Back in January, BuzzFeed published a dubious Democrat-funded research dossier written by former British spy Christopher Steele claiming that Donald Trump campaign aides conspired with the Russian government to hack Hillary Clinton’s campaign computers and spread disinformation prior to the election.
None of the allegations in the dossier have been independently verified, but that hasn’t stopped the mainstream media from running wild with it. Now, the main target of the dossier — businessman and onetime volunteer Trump advisor Carter Page — is throwing cold water on the claims:
There are four main charges concerning Mr. Page:
• Mr. Steele wrote that Paul Manafort, Mr. Trump’s summertime campaign manager, and Mr. Page formed an alliance to work with Russian intelligence to hack the Clinton campaign.
Mr. Page called this assertion “ridiculous.” Referring to himself as a “junior paid volunteer,” he said he has never met Mr. Manafort.
“Steele is saying I’m conspiring with Manafort. It’s so fictional,” he said.
• Second, Mr. Steele wrote that during Mr. Page’s July trip to Moscow to give a speech at the New Economic School, he held a secret meeting with Igor Sechin, president of the state-owned Rosneft oil company and a close ally of President Putin.
Mr. Page said he delivered an unpaid speech at the university, a talk that was covered by the news media that day. Mr. Page said he has never met Mr. Sechin.
“No, I have never met him,” he said. “It’s totally false.”
• Mr. Steele also wrote that Mr. Sechin offered Mr. Page a brokerage fee when Russia sold a 19 percent stake in Rosneft to outside investors. In exchange, the Trump adviser was to urge the candidate to end economic sanctions against Russia.
Mr. Page said no one ever made such an offer.
• In his fourth charge against Mr. Page, Mr. Steele wrote that, while in Moscow, Mr. Page also met with a man named Igor Divyekin, a Russian official. He supposedly told Mr. Page that the Kremlin had compromising information on Hillary Clinton, the Democratic presidential nominee, as well as Mr. Trump.
Mr. Page said the first he ever heard of Mr. Divyekin was from the dossier.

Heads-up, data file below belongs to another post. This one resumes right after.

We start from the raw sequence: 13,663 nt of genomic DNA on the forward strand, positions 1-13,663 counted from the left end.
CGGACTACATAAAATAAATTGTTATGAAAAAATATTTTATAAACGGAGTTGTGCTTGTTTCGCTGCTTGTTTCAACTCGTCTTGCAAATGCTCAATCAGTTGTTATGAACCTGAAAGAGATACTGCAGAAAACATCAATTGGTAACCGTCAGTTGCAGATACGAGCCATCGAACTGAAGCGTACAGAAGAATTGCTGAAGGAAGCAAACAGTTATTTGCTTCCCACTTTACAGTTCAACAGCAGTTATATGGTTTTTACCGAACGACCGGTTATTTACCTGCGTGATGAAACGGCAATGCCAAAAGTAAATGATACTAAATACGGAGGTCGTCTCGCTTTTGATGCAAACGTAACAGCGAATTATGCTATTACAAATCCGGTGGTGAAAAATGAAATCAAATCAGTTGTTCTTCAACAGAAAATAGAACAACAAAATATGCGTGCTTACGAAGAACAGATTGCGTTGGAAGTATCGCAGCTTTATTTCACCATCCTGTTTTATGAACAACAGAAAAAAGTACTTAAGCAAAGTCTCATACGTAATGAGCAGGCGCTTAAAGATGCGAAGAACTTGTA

He told The Times: “I had never heard of him. I asked a lot of people I knew in Moscow, all people from the university, some business friend people, ‘Have you ever heard of this guy?’
“I’m very careful that the things I say are accurate. If I’m going to say I did not meet him, I may have said hello to someone, right? So I wanted to be double, triple, quadruple sure that what I’m saying is accurate, right?
“Not only had I never heard of him, everyone I asked had never heard the guy’s name. He’s not a known person. He’s like someone in the bureaucracy who may have an important position but not someone who is publicly known and not someone I met with.”
The FBI has been investigating Page’s ties to Russia since July. However, Republican members of Congress want to know if the the Obama administration used the Steele dossier as evidence to obtain a warrant to spy on Trump:
The [Washington] Post reported Feb. 28 that the FBI reached a financial agreement with Mr. Steele to continue investigating Mr. Trump.
If true, the agreement created the odd marriage of a partisan Democrat-paid investigator being hired by the FBI to investigate the future president a few weeks before the election. The deal never went through because the dossier and Mr. Steele’s name had become public, The Post reported.
The timeline (the dossier went public in January) would mean that the FBI wanted Mr. Steele to investigate President-elect Trump and ultimately President Trump.
The Washington Times asked the FBI to confirm or deny that it had made such a deal. The public affairs office declined.
Read more about the dossier here.